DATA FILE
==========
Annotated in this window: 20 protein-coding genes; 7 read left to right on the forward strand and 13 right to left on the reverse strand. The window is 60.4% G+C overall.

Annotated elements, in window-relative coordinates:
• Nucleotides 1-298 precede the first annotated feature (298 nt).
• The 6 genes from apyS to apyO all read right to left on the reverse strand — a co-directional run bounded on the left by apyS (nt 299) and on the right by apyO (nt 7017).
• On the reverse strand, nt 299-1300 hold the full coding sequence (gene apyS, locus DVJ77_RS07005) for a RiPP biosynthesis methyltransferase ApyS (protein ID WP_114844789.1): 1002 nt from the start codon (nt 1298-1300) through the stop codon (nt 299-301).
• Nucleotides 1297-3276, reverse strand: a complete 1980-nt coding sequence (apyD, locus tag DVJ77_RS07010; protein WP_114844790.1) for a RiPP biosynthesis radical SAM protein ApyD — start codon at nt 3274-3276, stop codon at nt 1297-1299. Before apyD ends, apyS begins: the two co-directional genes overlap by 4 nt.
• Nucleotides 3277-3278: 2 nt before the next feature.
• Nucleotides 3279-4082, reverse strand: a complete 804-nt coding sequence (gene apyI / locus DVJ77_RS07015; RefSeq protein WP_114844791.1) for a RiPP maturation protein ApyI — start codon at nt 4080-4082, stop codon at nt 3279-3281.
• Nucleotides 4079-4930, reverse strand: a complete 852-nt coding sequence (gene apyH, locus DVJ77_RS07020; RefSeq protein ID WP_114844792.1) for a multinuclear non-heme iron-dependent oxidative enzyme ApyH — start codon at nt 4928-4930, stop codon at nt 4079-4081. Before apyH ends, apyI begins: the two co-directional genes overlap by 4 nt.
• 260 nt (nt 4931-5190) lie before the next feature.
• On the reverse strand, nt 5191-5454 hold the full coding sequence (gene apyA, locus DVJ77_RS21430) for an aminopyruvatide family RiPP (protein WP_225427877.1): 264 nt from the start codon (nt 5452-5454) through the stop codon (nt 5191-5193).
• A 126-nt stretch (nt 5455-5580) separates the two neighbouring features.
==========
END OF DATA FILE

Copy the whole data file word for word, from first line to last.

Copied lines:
Annotated in this window: 20 protein-coding genes; 7 read left to right on the forward strand and 13 right to left on the reverse strand. The window is 60.4% G+C overall.

Annotated elements, in window-relative coordinates:
• Nucleotides 1-298 precede the first annotated feature (298 nt).
• The 6 genes from apyS to apyO all read right to left on the reverse strand — a co-directional run bounded on the left by apyS (nt 299) and on the right by apyO (nt 7017).
• On the reverse strand, nt 299-1300 hold the full coding sequence (gene apyS, locus DVJ77_RS07005) for a RiPP biosynthesis methyltransferase ApyS (protein ID WP_114844789.1): 1002 nt from the start codon (nt 1298-1300) through the stop codon (nt 299-301).
• Nucleotides 1297-3276, reverse strand: a complete 1980-nt coding sequence (apyD, locus tag DVJ77_RS07010; protein WP_114844790.1) for a RiPP biosynthesis radical SAM protein ApyD — start codon at nt 3274-3276, stop codon at nt 1297-1299. Before apyD ends, apyS begins: the two co-directional genes overlap by 4 nt.
• Nucleotides 3277-3278: 2 nt before the next feature.
• Nucleotides 3279-4082, reverse strand: a complete 804-nt coding sequence (gene apyI / locus DVJ77_RS07015; RefSeq protein WP_114844791.1) for a RiPP maturation protein ApyI — start codon at nt 4080-4082, stop codon at nt 3279-3281.
• Nucleotides 4079-4930, reverse strand: a complete 852-nt coding sequence (gene apyH, locus DVJ77_RS07020; RefSeq protein ID WP_114844792.1) for a multinuclear non-heme iron-dependent oxidative enzyme ApyH — start codon at nt 4928-4930, stop codon at nt 4079-4081. Before apyH ends, apyI begins: the two co-directional genes overlap by 4 nt.
• 260 nt (nt 4931-5190) lie before the next feature.
• On the reverse strand, nt 5191-5454 hold the full coding sequence (gene apyA, locus DVJ77_RS21430) for an aminopyruvatide family RiPP (protein WP_225427877.1): 264 nt from the start codon (nt 5452-5454) through the stop codon (nt 5191-5193).
• A 126-nt stretch (nt 5455-5580) separates the two neighbouring features.